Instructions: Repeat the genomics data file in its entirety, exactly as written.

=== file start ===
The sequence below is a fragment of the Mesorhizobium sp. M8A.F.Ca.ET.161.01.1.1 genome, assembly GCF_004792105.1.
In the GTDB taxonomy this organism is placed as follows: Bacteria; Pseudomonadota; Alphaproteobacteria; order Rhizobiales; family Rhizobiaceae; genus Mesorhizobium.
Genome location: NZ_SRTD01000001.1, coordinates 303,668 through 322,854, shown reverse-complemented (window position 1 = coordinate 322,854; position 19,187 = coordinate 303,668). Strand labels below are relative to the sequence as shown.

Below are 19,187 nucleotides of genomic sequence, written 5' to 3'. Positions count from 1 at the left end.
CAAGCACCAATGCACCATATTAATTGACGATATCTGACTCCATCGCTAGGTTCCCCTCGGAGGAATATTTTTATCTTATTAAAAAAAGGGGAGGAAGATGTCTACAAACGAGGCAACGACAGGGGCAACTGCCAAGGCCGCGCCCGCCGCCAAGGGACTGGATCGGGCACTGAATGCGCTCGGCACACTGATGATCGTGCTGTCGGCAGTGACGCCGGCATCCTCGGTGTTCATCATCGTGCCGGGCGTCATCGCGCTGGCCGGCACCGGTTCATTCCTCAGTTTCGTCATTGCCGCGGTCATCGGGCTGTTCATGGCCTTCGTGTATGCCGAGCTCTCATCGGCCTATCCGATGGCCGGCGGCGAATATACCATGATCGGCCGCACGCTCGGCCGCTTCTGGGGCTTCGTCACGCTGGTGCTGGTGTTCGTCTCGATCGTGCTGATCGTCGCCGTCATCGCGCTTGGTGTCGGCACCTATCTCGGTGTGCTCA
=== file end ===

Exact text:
The sequence below is a fragment of the Mesorhizobium sp. M8A.F.Ca.ET.161.01.1.1 genome, assembly GCF_004792105.1.
In the GTDB taxonomy this organism is placed as follows: Bacteria; Pseudomonadota; Alphaproteobacteria; order Rhizobiales; family Rhizobiaceae; genus Mesorhizobium.
Genome location: NZ_SRTD01000001.1, coordinates 303,668 through 322,854, shown reverse-complemented (window position 1 = coordinate 322,854; position 19,187 = coordinate 303,668). Strand labels below are relative to the sequence as shown.

Below are 19,187 nucleotides of genomic sequence, written 5' to 3'. Positions count from 1 at the left end.
CAAGCACCAATGCACCATATTAATTGACGATATCTGACTCCATCGCTAGGTTCCCCTCGGAGGAATATTTTTATCTTATTAAAAAAAGGGGAGGAAGATGTCTACAAACGAGGCAACGACAGGGGCAACTGCCAAGGCCGCGCCCGCCGCCAAGGGACTGGATCGGGCACTGAATGCGCTCGGCACACTGATGATCGTGCTGTCGGCAGTGACGCCGGCATCCTCGGTGTTCATCATCGTGCCGGGCGTCATCGCGCTGGCCGGCACCGGTTCATTCCTCAGTTTCGTCATTGCCGCGGTCATCGGGCTGTTCATGGCCTTCGTGTATGCCGAGCTCTCATCGGCCTATCCGATGGCCGGCGGCGAATATACCATGATCGGCCGCACGCTCGGCCGCTTCTGGGGCTTCGTCACGCTGGTGCTGGTGTTCGTCTCGATCGTGCTGATCGTCGCCGTCATCGCGCTTGGTGTCGGCACCTATCTCGGTGTGCTCA